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Wisconsin clinic sorry it might've given people AIDS

This little thing could've infected thousands.

This little thing could've infected thousands.

A Wisconsin hospital is going through the medical equivalent of that really awkward phone call where you reach out to an ex and disclose that you might have passed along something you didn't know you had.

Dean Clinic, of Madison, sent out a press release yesterday warning that sloppy work from a single employee might have exposed thousands of former patients to blood-borne diseases like Hepatitis B and C -- and HIV.

In its statement, Dean Clinic explained that the employee had been misusing needles from 2006 to 2011 as he or she demonstrated how patients could test their own insulin at home. It can probably be assumed that across the state of Wisconsin, personal injury lawyers smell potentially-tainted blood in the water.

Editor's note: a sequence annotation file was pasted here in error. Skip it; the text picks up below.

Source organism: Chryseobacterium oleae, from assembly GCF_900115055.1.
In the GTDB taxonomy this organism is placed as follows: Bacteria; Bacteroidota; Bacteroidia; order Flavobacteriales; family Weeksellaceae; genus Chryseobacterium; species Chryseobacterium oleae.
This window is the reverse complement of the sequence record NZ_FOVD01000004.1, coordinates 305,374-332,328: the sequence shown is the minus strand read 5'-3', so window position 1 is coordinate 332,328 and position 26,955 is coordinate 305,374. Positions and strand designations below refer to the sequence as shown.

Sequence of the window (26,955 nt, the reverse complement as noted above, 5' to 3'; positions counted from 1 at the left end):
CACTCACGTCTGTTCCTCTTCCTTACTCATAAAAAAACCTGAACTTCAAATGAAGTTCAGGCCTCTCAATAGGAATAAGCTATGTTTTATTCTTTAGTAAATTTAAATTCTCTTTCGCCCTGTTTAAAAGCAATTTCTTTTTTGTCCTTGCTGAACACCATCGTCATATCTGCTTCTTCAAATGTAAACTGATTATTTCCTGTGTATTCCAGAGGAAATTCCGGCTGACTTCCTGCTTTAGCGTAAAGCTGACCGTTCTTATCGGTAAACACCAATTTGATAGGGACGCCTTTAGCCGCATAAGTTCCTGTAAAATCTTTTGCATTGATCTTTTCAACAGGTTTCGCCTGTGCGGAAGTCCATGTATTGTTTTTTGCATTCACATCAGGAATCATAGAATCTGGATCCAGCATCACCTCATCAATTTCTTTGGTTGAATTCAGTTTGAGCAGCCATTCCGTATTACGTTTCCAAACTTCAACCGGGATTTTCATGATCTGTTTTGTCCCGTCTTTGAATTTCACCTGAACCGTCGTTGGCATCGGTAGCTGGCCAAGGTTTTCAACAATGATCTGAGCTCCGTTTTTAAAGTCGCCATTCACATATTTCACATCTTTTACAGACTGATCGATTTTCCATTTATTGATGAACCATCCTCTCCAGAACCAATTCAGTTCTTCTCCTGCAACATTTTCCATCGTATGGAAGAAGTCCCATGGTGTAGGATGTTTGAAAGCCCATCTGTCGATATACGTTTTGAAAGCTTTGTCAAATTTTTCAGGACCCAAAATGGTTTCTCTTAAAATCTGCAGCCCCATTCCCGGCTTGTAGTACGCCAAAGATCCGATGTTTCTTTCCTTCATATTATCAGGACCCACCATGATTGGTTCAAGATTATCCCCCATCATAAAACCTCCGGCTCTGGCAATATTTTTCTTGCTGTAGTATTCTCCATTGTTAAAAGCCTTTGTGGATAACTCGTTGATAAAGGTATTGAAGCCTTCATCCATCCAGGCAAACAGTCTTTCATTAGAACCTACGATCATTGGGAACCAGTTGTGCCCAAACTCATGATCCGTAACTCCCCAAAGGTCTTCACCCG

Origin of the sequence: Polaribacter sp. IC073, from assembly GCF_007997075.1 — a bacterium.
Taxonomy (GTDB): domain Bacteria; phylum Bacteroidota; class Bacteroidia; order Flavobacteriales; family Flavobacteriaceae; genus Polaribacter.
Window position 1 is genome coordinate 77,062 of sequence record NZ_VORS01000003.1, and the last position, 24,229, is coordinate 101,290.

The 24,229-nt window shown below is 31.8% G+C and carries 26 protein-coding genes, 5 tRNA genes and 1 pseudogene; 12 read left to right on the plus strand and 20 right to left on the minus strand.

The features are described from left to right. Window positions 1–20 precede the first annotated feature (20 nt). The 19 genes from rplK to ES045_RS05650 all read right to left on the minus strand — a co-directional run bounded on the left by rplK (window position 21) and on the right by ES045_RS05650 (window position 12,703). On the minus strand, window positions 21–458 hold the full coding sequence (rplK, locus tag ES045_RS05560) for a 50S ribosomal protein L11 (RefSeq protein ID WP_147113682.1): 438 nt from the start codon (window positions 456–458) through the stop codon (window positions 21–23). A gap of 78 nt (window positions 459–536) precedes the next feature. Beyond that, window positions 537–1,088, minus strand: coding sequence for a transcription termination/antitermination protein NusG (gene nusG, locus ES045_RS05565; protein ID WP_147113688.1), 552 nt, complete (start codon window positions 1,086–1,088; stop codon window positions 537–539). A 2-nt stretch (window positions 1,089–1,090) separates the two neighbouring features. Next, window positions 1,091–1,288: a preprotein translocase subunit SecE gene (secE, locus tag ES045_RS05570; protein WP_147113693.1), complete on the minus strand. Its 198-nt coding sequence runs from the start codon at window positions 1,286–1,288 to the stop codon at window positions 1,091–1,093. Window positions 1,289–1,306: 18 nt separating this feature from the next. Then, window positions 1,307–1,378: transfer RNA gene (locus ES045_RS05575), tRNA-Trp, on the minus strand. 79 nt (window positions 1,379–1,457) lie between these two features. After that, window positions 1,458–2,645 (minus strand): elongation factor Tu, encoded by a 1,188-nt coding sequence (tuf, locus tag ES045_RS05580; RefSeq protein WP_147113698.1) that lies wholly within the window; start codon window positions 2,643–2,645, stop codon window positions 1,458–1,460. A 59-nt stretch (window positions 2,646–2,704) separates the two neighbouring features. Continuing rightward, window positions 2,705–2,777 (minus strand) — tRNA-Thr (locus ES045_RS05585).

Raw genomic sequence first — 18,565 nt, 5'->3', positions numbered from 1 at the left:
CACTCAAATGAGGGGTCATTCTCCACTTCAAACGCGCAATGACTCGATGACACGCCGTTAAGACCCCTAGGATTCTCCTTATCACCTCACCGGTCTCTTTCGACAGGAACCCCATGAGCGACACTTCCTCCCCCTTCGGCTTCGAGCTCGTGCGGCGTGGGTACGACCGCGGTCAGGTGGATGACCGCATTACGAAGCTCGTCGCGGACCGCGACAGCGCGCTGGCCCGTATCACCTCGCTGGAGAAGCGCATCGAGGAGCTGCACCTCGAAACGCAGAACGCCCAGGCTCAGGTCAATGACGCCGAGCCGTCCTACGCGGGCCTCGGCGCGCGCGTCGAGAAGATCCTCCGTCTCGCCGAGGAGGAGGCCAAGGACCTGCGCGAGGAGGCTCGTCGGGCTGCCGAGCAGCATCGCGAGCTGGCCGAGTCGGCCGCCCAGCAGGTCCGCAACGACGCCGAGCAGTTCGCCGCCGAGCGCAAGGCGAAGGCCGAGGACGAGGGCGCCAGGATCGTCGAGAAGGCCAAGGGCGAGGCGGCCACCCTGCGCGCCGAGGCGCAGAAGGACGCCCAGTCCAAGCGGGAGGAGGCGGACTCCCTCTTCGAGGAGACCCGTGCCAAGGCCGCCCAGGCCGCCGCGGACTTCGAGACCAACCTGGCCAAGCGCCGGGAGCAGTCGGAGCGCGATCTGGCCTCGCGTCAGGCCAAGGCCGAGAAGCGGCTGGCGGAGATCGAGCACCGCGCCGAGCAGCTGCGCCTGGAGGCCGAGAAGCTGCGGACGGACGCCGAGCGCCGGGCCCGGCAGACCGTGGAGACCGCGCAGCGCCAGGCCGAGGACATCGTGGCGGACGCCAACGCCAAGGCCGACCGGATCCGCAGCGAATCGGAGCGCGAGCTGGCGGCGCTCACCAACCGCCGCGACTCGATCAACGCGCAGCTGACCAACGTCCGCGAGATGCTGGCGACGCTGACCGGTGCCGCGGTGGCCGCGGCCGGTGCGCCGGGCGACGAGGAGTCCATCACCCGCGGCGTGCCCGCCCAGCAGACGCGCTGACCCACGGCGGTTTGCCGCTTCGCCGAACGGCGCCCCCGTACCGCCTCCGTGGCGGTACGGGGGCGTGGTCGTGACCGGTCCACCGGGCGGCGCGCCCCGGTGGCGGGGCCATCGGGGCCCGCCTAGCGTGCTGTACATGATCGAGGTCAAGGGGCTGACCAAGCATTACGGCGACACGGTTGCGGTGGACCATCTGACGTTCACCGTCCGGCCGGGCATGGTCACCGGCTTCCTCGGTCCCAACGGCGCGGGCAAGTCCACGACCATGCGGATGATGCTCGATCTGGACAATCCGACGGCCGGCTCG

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Dean's statement said it was trying to contact 2,345 people who might have been exposed to bloodborne illnesses, and said it was willing to pick up the tab to figure out who's got what:

These patients will be receiving phone calls and letters from us. We have a team ready to answer patients' questions. We will also take responsibility for needed testing, we will coordinate follow-up care and support patients' needs.

 Considering that the number of people possibly infected runs into the thousands, and that both Hepatitis and HIV are incurable, the total damage here could easily run into the millions of dollars -- not to mention the open-and-shut lawsuits for afflicted patients.

Dean Clinic also included an unfortunate phrase in its statement, referring to the years-long sloppiness as "an isolated incident." When the people possibly at risk could fill an entire section at a Wisconsin football game, it doesn't seem all that isolated.

While Dean is making its own efforts to locate current and former patients, any diabetic who's passed through their in the last five years should get themselves tested immediately, and free of charge, by contacting the clinic at 608-250-1393.